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How to Price Your Work?

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Blog entry by WoodshopTherapy posted 12-22-2018 11:57 AM 1509 reads 2 times favorited 5 comments Add to Favorites Watch

For those of you who sell pieces, how do you price your work? I struggled with this when I started selling my woodworking pieces back in 1999. Since then, I’ve used business skills and understanding my local market to know what works best. From talking to other woodworkers, I understand this challenging for them too, so I share openly what I charge per hour and an industry range as well in this video called:

How to Price Your Work – https://youtu.be/d42Dlu0ehHg

This is a topic where the answer is unique for every person, but the guiding principals apply to everyone. I’m interested in hearing feedback.

Thanks,
Scott

-- Scott Bennett - sharing woodworking knowledge



5 comments so far

View Woodtodust's profile

Woodtodust

69 posts in 2314 days


#1 posted 12-22-2018 01:40 PM

Hi Scott. Lots of info in an 11 minute video. Very good job. These are the basics that have to be considered by anyone trying to sell a product for profit. I think some very good crafts people failed when they tried to make a living selling their products because they didn’t understand all of their costs. Your 50% model is a good eye-opener. Also, using a work breakdown process, as you described, when pricing will help identify activities that would probably be overlooked when pricing a project.

This stuff can be tedious and not as fun as making something but worth the effort. Thanks for sharing.

-- Bill...Richmond Hill, GA--"83% of all statistics are made up."

View WoodshopTherapy's profile

WoodshopTherapy

58 posts in 581 days


#2 posted 12-22-2018 03:56 PM



Hi Scott. Lots of info in an 11 minute video. Very good job. These are the basics that have to be considered by anyone trying to sell a product for profit. I think some very good crafts people failed when they tried to make a living selling their products because they didn t understand all of their costs. Your 50% model is a good eye-opener. Also, using a work breakdown process, as you described, when pricing will help identify activities that would probably be overlooked when pricing a project.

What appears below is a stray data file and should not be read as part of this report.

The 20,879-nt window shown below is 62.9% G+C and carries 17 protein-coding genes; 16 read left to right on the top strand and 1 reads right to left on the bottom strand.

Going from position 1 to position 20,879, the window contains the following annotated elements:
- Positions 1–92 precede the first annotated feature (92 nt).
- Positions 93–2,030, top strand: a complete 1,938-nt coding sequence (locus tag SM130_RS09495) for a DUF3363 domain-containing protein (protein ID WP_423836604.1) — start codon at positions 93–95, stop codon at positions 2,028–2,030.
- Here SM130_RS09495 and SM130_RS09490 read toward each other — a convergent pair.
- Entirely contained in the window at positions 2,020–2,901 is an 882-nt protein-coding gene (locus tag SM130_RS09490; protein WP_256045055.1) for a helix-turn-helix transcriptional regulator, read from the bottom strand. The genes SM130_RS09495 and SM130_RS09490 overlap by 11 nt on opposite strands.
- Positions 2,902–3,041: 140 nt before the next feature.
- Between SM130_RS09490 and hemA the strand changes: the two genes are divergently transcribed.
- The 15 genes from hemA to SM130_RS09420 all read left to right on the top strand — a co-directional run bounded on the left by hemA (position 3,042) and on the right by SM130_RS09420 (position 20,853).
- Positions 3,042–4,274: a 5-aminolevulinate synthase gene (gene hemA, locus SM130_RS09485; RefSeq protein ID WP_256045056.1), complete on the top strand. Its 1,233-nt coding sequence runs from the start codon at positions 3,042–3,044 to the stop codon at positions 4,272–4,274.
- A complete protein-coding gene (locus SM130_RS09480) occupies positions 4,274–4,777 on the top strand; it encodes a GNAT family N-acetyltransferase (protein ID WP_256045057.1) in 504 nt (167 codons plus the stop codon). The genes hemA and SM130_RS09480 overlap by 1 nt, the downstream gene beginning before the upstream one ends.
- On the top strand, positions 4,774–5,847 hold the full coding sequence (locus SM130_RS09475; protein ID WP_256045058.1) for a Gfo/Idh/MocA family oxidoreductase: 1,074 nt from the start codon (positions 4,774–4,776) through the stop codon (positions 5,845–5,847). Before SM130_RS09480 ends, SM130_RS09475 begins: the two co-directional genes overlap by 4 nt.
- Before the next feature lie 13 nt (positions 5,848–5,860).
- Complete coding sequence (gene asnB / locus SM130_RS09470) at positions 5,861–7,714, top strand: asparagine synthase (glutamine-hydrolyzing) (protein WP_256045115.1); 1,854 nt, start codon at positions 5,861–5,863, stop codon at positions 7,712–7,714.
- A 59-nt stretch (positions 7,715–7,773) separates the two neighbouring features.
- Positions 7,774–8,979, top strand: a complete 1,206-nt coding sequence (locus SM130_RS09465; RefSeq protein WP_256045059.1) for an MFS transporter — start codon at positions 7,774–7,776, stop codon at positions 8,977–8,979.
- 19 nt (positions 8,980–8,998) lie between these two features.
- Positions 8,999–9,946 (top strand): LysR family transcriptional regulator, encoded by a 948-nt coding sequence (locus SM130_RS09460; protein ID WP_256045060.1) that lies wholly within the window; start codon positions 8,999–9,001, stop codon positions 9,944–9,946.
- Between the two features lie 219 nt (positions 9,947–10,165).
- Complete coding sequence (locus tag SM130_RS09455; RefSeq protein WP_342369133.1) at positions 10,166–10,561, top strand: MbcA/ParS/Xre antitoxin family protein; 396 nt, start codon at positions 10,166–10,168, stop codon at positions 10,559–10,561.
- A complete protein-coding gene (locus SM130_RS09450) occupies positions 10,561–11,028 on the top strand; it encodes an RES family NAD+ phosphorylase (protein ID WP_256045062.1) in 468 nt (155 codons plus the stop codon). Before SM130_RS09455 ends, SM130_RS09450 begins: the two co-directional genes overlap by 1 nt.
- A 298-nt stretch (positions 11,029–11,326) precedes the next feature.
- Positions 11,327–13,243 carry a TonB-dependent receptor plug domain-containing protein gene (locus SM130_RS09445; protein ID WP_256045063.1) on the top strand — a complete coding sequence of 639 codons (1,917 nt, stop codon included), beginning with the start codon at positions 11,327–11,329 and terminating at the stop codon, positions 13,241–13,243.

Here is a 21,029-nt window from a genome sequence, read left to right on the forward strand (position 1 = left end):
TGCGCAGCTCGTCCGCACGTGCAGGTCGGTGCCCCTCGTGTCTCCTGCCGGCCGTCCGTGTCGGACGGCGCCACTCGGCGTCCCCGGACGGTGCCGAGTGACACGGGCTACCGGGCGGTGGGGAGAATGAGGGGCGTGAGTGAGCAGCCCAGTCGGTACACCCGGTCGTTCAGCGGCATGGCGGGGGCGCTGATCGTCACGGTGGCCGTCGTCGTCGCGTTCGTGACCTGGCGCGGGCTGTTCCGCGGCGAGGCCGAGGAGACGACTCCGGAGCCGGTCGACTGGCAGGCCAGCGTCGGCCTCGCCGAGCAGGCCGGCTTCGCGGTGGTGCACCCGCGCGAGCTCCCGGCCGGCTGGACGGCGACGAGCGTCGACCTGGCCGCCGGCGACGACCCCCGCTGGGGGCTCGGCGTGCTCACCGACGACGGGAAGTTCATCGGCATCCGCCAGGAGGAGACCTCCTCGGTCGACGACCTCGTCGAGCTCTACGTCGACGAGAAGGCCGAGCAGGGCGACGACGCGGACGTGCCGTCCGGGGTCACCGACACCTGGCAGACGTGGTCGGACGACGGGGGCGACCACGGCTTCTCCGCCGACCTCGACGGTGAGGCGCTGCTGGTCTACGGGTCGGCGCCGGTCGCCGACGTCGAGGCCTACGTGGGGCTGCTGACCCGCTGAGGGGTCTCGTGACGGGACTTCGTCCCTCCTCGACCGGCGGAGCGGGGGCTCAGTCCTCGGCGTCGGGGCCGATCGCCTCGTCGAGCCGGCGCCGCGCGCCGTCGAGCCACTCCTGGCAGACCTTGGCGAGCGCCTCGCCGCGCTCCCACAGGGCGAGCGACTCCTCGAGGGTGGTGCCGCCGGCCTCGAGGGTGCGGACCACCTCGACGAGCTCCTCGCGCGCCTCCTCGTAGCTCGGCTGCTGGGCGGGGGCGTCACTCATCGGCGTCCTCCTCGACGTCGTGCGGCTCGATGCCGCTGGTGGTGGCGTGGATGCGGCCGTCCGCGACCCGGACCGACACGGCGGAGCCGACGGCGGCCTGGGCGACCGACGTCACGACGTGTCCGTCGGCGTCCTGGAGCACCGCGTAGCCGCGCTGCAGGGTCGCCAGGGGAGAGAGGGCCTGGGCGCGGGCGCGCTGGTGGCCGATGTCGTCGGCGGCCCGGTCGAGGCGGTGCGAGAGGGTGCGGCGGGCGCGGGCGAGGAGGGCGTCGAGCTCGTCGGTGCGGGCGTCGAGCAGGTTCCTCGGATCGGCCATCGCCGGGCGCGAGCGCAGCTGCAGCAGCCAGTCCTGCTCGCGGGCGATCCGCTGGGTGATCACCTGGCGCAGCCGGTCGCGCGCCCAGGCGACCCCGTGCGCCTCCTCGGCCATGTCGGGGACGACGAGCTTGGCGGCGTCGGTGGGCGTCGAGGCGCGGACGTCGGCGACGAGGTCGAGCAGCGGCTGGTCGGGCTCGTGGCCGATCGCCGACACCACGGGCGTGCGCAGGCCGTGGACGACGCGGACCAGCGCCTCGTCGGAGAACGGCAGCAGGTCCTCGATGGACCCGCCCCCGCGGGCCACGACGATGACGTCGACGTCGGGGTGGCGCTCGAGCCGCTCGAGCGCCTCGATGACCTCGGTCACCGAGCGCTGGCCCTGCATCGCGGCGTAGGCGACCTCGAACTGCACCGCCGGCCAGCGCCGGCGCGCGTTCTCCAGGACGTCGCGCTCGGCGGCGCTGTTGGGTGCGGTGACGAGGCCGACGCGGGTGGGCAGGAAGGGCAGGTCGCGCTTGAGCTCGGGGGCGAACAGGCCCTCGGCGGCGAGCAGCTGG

This stuff can be tedious and not as fun as making something but worth the effort. Thanks for sharing.

- Woodtodust


Thanks for sharing your thoughts. It’s too bad there isn’t a silver bullet answer on pricing – it takes time if you want to be successful.

-- Scott Bennett - sharing woodworking knowledge

View a1Jim's profile

a1Jim

117708 posts in 4054 days


#3 posted 12-22-2018 04:44 PM

Very good video Scott,this is a subject that comes up all the time on Ljs and I think you have covered it very well.

View Andrew1500's profile

Andrew1500

5 posts in 262 days


#4 posted 12-29-2018 10:55 AM

Scott, Thanks for putting this together. It is very useful information.

View chrisb89's profile

chrisb89

13 posts in 1199 days


#5 posted 01-02-2019 06:29 PM

Thanks for the video. The info is helpful. I have sold several projects over the years but always struggle with the pricing. The last project I did for a designer, I used materials cost times 3 for the overall price. I felt like I covered my time relatively well, but as a subcontractor, I might have charged to much. Haven’t seen more work from her lately! This is a difficult concept for the public to get. They want to pay less than what they can get it for at a furniture store!!

-- ChrisB

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